Instead, suffice it to say that by the late Edo period, rakugo had emerged as a distinct artform from other storytelling traditions. Rakugo storytellers would borrow from texts like the Kino wa kyo monogatari–or less lurid options, depending on their taste–and offer performances in what were called yose halls. They would dress colorfully (part of what distinguished them from, say, kodan performers, who remained true to the Buddhist roots of their style by dressing mostly in black), and by the late 1700s had developed a repertoire of minimal gestures performed while seated on the floor seiza style that had a fixed meaning. They had also developed a host of props to be used while telling tales: a tenugui, or hand towel, and a fan are the two most common.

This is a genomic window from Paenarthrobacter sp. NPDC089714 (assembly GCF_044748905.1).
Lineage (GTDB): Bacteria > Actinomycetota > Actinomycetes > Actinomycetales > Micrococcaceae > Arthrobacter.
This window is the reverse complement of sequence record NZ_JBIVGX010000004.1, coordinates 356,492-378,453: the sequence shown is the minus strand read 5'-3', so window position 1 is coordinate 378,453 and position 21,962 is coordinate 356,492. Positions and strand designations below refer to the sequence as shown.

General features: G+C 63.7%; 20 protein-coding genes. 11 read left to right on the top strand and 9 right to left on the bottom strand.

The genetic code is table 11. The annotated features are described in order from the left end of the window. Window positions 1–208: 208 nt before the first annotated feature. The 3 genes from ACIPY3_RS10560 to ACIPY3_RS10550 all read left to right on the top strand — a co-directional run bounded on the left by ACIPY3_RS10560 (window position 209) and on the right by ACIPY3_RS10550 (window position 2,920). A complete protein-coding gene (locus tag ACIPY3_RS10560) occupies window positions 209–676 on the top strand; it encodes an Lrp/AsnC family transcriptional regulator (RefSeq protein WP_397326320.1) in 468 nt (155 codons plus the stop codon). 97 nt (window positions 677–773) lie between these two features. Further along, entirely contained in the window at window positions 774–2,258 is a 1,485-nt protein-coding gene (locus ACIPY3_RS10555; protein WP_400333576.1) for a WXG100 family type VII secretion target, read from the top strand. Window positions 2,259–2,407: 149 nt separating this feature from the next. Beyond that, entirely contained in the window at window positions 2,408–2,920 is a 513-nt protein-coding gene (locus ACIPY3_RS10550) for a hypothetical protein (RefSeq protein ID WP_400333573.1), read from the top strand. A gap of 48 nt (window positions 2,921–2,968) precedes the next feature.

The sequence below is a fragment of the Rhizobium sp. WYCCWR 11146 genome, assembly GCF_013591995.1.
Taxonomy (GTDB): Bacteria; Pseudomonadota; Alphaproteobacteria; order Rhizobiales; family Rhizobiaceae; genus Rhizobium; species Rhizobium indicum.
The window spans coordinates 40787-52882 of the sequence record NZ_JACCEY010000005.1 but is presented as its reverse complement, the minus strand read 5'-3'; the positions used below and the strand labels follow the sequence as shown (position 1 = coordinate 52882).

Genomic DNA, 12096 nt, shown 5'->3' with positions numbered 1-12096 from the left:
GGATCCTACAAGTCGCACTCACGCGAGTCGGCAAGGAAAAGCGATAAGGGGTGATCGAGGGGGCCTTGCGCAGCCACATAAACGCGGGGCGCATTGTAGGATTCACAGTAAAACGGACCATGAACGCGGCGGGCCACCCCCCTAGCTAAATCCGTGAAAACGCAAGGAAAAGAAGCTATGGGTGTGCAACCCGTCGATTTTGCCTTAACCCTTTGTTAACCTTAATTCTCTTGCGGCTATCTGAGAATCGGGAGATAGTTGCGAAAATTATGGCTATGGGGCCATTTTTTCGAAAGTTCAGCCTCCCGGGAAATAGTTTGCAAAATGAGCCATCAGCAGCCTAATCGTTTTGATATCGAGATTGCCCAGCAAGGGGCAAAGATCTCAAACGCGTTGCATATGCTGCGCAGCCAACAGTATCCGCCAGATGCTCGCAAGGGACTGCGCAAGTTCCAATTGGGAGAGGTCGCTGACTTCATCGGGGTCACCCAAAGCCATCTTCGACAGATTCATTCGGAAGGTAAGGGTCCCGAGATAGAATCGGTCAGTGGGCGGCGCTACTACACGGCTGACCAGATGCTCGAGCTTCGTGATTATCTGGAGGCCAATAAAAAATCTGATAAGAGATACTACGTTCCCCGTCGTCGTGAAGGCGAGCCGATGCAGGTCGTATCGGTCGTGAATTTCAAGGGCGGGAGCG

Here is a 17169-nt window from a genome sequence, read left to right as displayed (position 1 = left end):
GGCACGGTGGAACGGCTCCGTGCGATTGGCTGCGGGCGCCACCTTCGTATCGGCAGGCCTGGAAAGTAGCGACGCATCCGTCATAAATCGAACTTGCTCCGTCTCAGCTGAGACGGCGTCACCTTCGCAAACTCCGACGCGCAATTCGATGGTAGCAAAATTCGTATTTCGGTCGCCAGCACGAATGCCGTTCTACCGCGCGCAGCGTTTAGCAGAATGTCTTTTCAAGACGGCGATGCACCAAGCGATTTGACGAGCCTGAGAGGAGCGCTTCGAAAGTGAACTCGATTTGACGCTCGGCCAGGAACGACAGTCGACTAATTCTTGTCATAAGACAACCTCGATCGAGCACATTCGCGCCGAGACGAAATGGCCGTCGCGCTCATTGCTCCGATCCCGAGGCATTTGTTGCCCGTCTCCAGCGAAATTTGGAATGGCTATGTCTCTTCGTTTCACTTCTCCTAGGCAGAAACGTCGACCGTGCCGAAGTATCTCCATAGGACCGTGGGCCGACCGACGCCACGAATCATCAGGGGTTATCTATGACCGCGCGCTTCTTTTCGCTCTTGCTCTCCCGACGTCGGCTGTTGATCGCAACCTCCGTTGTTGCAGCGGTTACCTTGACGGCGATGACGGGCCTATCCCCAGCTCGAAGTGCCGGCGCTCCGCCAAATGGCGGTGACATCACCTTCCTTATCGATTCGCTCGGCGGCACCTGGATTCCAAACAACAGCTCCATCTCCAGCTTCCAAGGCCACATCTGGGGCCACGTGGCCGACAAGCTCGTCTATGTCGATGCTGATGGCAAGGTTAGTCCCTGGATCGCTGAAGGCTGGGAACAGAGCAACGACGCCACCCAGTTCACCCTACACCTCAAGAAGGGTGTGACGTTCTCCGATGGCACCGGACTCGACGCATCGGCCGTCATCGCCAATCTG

In the Kansai area of Kyoto and Osaka, a bookstand, hyoshigi clappers, or a giant harisen fan are also options–but that’s not a part of the Edo/Tokyo-based repertoire.

Patrons would gather in special storytelling halls, called yose, which advertised famous performers and the themes they would cover on painted lanterns out front. They would arrange themselves around a kouza, an elevated stage, on which the performer–a rakugoka–would sit. The performers would then work through their repertoire, usually performing a few stories at a time with related themes.